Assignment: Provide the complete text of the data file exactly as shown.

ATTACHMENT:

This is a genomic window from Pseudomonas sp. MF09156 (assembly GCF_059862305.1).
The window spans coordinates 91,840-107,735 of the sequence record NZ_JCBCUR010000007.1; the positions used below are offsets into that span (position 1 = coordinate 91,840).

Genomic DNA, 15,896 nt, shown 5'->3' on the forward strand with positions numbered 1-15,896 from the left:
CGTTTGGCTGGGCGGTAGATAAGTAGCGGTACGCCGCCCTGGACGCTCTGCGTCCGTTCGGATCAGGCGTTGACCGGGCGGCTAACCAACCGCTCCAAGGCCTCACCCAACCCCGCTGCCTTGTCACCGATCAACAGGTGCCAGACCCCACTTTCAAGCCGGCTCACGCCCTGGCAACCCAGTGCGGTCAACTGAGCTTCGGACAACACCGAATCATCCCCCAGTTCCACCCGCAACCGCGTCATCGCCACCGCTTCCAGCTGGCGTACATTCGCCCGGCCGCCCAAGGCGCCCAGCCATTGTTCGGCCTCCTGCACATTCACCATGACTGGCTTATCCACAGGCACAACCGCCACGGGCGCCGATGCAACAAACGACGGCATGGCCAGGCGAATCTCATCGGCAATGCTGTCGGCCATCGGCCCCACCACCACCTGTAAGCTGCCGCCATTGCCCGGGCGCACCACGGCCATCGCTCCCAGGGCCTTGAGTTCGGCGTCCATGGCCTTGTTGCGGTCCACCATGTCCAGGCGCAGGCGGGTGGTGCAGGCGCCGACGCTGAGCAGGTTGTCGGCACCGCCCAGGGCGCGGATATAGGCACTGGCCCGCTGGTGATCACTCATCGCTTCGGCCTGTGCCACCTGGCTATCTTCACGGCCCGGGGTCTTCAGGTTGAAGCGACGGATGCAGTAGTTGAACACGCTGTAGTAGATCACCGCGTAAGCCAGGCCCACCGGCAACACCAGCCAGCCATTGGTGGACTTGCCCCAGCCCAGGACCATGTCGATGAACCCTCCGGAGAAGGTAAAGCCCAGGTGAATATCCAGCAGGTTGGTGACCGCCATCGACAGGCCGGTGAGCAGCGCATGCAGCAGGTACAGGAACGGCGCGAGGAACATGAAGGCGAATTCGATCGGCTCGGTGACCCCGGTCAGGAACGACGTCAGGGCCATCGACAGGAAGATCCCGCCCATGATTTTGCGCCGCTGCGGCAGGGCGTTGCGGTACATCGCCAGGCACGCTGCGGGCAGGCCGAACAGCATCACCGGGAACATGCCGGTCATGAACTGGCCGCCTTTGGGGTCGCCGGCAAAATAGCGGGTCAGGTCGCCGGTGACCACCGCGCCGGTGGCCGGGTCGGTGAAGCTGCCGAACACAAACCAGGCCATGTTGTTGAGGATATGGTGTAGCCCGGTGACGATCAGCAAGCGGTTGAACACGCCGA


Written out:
This is a genomic window from Pseudomonas sp. MF09156 (assembly GCF_059862305.1).
The window spans coordinates 91,840-107,735 of the sequence record NZ_JCBCUR010000007.1; the positions used below are offsets into that span (position 1 = coordinate 91,840).

Genomic DNA, 15,896 nt, shown 5'->3' on the forward strand with positions numbered 1-15,896 from the left:
CGTTTGGCTGGGCGGTAGATAAGTAGCGGTACGCCGCCCTGGACGCTCTGCGTCCGTTCGGATCAGGCGTTGACCGGGCGGCTAACCAACCGCTCCAAGGCCTCACCCAACCCCGCTGCCTTGTCACCGATCAACAGGTGCCAGACCCCACTTTCAAGCCGGCTCACGCCCTGGCAACCCAGTGCGGTCAACTGAGCTTCGGACAACACCGAATCATCCCCCAGTTCCACCCGCAACCGCGTCATCGCCACCGCTTCCAGCTGGCGTACATTCGCCCGGCCGCCCAAGGCGCCCAGCCATTGTTCGGCCTCCTGCACATTCACCATGACTGGCTTATCCACAGGCACAACCGCCACGGGCGCCGATGCAACAAACGACGGCATGGCCAGGCGAATCTCATCGGCAATGCTGTCGGCCATCGGCCCCACCACCACCTGTAAGCTGCCGCCATTGCCCGGGCGCACCACGGCCATCGCTCCCAGGGCCTTGAGTTCGGCGTCCATGGCCTTGTTGCGGTCCACCATGTCCAGGCGCAGGCGGGTGGTGCAGGCGCCGACGCTGAGCAGGTTGTCGGCACCGCCCAGGGCGCGGATATAGGCACTGGCCCGCTGGTGATCACTCATCGCTTCGGCCTGTGCCACCTGGCTATCTTCACGGCCCGGGGTCTTCAGGTTGAAGCGACGGATGCAGTAGTTGAACACGCTGTAGTAGATCACCGCGTAAGCCAGGCCCACCGGCAACACCAGCCAGCCATTGGTGGACTTGCCCCAGCCCAGGACCATGTCGATGAACCCTCCGGAGAAGGTAAAGCCCAGGTGAATATCCAGCAGGTTGGTGACCGCCATCGACAGGCCGGTGAGCAGCGCATGCAGCAGGTACAGGAACGGCGCGAGGAACATGAAGGCGAATTCGATCGGCTCGGTGACCCCGGTCAGGAACGACGTCAGGGCCATCGACAGGAAGATCCCGCCCATGATTTTGCGCCGCTGCGGCAGGGCGTTGCGGTACATCGCCAGGCACGCTGCGGGCAGGCCGAACAGCATCACCGGGAACATGCCGGTCATGAACTGGCCGCCTTTGGGGTCGCCGGCAAAATAGCGGGTCAGGTCGCCGGTGACCACCGCGCCGGTGGCCGGGTCGGTGAAGCTGCCGAACACAAACCAGGCCATGTTGTTGAGGATATGGTGTAGCCCGGTGACGATCAGCAAGCGGTTGAACACGCCGA